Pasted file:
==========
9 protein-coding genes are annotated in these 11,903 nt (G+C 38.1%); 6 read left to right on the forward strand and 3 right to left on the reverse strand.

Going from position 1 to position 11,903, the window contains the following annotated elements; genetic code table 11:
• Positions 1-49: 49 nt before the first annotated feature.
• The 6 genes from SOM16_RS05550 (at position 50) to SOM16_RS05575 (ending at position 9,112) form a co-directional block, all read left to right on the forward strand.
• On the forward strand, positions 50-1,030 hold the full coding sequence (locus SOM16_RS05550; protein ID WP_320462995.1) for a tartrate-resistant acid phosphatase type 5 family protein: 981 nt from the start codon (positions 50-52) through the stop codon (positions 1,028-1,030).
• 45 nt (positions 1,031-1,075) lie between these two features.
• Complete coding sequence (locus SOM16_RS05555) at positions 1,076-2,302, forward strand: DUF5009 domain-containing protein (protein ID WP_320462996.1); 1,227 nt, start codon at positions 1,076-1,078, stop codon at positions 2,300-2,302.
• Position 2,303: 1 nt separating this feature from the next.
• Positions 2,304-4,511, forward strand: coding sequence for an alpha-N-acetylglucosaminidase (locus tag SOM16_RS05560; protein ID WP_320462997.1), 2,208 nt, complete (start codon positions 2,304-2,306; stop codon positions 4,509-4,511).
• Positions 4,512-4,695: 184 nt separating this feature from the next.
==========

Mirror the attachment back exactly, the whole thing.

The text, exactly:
9 protein-coding genes are annotated in these 11,903 nt (G+C 38.1%); 6 read left to right on the forward strand and 3 right to left on the reverse strand.

Going from position 1 to position 11,903, the window contains the following annotated elements; genetic code table 11:
• Positions 1-49: 49 nt before the first annotated feature.
• The 6 genes from SOM16_RS05550 (at position 50) to SOM16_RS05575 (ending at position 9,112) form a co-directional block, all read left to right on the forward strand.
• On the forward strand, positions 50-1,030 hold the full coding sequence (locus SOM16_RS05550; protein ID WP_320462995.1) for a tartrate-resistant acid phosphatase type 5 family protein: 981 nt from the start codon (positions 50-52) through the stop codon (positions 1,028-1,030).
• 45 nt (positions 1,031-1,075) lie between these two features.
• Complete coding sequence (locus SOM16_RS05555) at positions 1,076-2,302, forward strand: DUF5009 domain-containing protein (protein ID WP_320462996.1); 1,227 nt, start codon at positions 1,076-1,078, stop codon at positions 2,300-2,302.
• Position 2,303: 1 nt separating this feature from the next.
• Positions 2,304-4,511, forward strand: coding sequence for an alpha-N-acetylglucosaminidase (locus tag SOM16_RS05560; protein ID WP_320462997.1), 2,208 nt, complete (start codon positions 2,304-2,306; stop codon positions 4,509-4,511).
• Positions 4,512-4,695: 184 nt separating this feature from the next.